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How to celebrate Day of the Dead in Austin

Parade, exhibits and music fill October cultural calendar

Nancy Flores
Natalie Mandujano, 8, left, and America Lara, 7, wait for the start of the grand procession at the Viva La Vida Fest in downtown Austin in 2018. It featured a grand procession, educational and hands-on art activities, a celebration with traditional foods and music and a low-rider exhibition. [JAY JANNER/AMERICAN-STATESMAN]

When the Mexic-Arte Museum last month asked Austinites to contribute photos, messages and other symbolic mementos for a special Day of the Dead altar honoring the 22 people killed during the El Paso Walmart mass shooting, support from the community poured in.

Austinites volunteered their time, talent and treasures to create a moving altar now on display at the museum through Nov. 24 as part of its 36th annual Día de Los Muertos and Community Altars Exhibition.

The holiday, which can be traced back to pre-Columbian days, embraces the circle of life and each year the museum celebrates Day of the Dead with a festival and parade as well as with a popular exhibit featuring vibrant altars in memory of loved ones. This year, more than a dozen community altars honor the lives of everyone from Mexican revolutionary leader Emiliano Zapata to trailblazing local heroes who we will miss.

Upon entering the museum, visitors will be struck by a mural resembling the Franklin Mountains that surround El Paso. A Chihuahuan desert sunset illuminates the white crosses that represent the shooting victims. Signs with messages saying “#fronterastrong” and “Hate will not divide the borderland” are peppered between the candles, flowers, balloons, loteria cards, portraits and records that sit at the mural’s feet.

“After the initial shock and pain, El Paso and Ciudad Juárez have come together to stand against hatred and racism, and to use its unique mixed vibrant culture to cope and heal together,” reads the altar’s description.

Another significant community altar pays tribute to Ballet East Dance Company founder Rudy Mendez, who died in May. Mendez trained and mentored hundreds of youths over the decades and had been inducted into the Austin Arts Hall of Fame. A celebration of his life earlier this year brought together the arts community for a tribute featuring dance performances and more at the Emma S. Barrientos Mexican American Cultural Center. His altar features photos from his youth, travels, performances as well as programs of many productions he brought to life.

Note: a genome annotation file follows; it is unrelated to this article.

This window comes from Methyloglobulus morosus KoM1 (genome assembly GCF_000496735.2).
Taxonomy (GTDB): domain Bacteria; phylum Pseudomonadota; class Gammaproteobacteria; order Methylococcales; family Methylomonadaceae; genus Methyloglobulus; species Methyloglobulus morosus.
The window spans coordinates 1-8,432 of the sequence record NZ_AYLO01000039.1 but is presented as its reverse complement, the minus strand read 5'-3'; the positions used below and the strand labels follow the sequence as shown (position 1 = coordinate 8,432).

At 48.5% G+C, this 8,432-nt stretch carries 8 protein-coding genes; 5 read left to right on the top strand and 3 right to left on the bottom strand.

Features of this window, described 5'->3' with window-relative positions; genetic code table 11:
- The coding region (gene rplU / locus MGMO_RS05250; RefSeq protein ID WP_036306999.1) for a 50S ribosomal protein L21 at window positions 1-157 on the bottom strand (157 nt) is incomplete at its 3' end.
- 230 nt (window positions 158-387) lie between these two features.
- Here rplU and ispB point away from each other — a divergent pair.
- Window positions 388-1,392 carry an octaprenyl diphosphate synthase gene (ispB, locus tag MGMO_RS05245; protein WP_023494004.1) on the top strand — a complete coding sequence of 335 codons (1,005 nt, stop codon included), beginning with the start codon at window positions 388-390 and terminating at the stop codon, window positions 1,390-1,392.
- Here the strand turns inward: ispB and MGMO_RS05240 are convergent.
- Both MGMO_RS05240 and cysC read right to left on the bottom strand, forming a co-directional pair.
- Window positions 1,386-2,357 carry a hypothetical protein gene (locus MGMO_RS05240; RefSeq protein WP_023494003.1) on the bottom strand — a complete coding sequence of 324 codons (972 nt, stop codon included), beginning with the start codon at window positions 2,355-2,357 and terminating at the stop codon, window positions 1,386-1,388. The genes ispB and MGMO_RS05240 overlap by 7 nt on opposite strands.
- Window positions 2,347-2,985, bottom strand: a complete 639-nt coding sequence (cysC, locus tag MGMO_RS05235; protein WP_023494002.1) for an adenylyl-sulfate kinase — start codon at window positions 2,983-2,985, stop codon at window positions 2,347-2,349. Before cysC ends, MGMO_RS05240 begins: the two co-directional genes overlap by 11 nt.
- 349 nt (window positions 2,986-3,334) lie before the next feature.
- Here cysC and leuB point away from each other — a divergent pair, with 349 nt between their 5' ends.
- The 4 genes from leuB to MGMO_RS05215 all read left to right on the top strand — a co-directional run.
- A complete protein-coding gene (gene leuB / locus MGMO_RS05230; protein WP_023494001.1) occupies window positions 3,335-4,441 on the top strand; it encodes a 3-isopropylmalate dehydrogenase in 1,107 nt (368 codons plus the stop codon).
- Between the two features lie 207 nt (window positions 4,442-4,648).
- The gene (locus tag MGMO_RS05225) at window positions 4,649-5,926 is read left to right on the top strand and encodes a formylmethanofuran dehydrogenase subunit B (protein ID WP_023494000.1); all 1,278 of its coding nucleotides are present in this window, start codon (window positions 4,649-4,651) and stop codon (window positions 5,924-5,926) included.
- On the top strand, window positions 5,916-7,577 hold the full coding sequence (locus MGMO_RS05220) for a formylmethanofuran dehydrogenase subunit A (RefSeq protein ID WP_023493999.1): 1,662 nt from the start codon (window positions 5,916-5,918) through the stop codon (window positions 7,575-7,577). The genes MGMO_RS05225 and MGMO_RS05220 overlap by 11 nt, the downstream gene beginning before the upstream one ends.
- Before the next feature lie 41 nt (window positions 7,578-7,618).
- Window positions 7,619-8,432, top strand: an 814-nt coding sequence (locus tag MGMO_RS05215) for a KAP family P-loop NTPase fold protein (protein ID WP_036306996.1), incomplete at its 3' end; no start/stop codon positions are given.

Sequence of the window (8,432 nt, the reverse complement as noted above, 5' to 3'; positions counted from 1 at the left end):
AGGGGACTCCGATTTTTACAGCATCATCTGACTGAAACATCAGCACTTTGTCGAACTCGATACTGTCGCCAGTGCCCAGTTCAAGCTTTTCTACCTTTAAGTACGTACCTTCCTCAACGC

Although not an Austinite, accordion master and internationally renowned musician Celso Piña often rocked Austin stages. Piña passed away this summer, leaving behind a noted musical legacy. Best known for his cumbias, he earned the nickname “accordion rebel.” Piña’s altar includes a large mural featuring his name. A wall-mounted television plays a video interview with the warm, fun-loving artist.

The exhibit also features Día de Los Muertos-inspired art from the museum’s permanent collection as well as mojigangas, large festive sculptures from the museum’s Viva la Vida parade are also on display. Make sure to check out the back of the museum for an art installation by the museum’s artists in residence Yocelyn Riojas and Jerry Silguero, whose work shines a light on the struggles of immigrant children.

Swing by the museum Monday through Thursdays from 10 a.m. to 6 p.m., Friday and Saturdays from 10 a.m. to 5 p.m. and Sundays noon to 5 p.m. Admission is $7 for adults, $4 for senior citizens and students and $1 for children ages 12 and under. Visit for more details.

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Viva la Vida parade

After you get a taste of the Día de Los Muertos altars, check out the city’s largest and longest-running Day of the Dead event— the Viva la Vida Festival and Parade from noon to 6 p.m on Oct. 26.

A grand procession kicks off the festivities on East Sixth Street between IH-35 and Red River Street and will travel west toward the festival location at East Fourth Street and Congress Avenue. Live music, floats, dancers and more make up the spirited parade that brings together traditional and contemporary cultural elements including a tribute to the holiday's pre-Columbian roots.

The free festival includes four areas that’ll feature music, art activities, face painting, a low rider exhibit, costume contests, food and artisan vendors. A special altar installation will give guests the chance to leave an offering for their loved ones. Learn more at

Style by Frida

She’s inspired art, T-shirts, movies and pretty much whatever else you can imagine. Artist Frida Kahlo’s popularity has hit the stratosphere and the pop culture icon’s legacy continues to inspire new generations.

On Oct. 4, Kahlo’s influence on style will be celebrated at the Austin Central Library with the free event Style|Muse featuring Frida Friday ATX, a monthly cultural space that brings together women of color vendors and artisans. The event, which runs from 6 to 9 p.m., in the library’s first floor special event center, will explore several Latino-inspired styles.

Style|Muse will feature an artisan market as well as Latino-inspired live art fashion models and tableaus. Don’t forget to swing by the interactive art and selfie stations.